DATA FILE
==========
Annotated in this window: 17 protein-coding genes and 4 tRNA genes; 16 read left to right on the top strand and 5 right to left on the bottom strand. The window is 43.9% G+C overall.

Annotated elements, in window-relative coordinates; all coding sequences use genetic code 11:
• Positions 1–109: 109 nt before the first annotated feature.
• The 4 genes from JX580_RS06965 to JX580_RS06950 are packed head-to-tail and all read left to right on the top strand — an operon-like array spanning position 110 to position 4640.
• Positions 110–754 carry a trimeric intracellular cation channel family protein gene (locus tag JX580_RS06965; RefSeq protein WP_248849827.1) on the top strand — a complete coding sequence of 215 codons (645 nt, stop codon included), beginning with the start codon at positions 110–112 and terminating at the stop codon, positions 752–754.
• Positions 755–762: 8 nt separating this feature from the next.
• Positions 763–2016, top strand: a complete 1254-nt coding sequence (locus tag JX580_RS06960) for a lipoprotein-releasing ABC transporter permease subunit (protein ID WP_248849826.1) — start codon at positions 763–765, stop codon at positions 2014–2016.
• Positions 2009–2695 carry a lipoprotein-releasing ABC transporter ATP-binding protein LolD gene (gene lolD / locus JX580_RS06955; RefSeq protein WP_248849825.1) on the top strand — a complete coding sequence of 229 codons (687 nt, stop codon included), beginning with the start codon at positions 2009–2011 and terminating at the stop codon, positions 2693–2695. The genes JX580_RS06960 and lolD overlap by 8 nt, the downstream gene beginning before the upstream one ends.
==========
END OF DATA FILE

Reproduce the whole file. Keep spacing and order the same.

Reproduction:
Annotated in this window: 17 protein-coding genes and 4 tRNA genes; 16 read left to right on the top strand and 5 right to left on the bottom strand. The window is 43.9% G+C overall.

Annotated elements, in window-relative coordinates; all coding sequences use genetic code 11:
• Positions 1–109: 109 nt before the first annotated feature.
• The 4 genes from JX580_RS06965 to JX580_RS06950 are packed head-to-tail and all read left to right on the top strand — an operon-like array spanning position 110 to position 4640.
• Positions 110–754 carry a trimeric intracellular cation channel family protein gene (locus tag JX580_RS06965; RefSeq protein WP_248849827.1) on the top strand — a complete coding sequence of 215 codons (645 nt, stop codon included), beginning with the start codon at positions 110–112 and terminating at the stop codon, positions 752–754.
• Positions 755–762: 8 nt separating this feature from the next.
• Positions 763–2016, top strand: a complete 1254-nt coding sequence (locus tag JX580_RS06960) for a lipoprotein-releasing ABC transporter permease subunit (protein ID WP_248849826.1) — start codon at positions 763–765, stop codon at positions 2014–2016.
• Positions 2009–2695 carry a lipoprotein-releasing ABC transporter ATP-binding protein LolD gene (gene lolD / locus JX580_RS06955; RefSeq protein WP_248849825.1) on the top strand — a complete coding sequence of 229 codons (687 nt, stop codon included), beginning with the start codon at positions 2009–2011 and terminating at the stop codon, positions 2693–2695. The genes JX580_RS06960 and lolD overlap by 8 nt, the downstream gene beginning before the upstream one ends.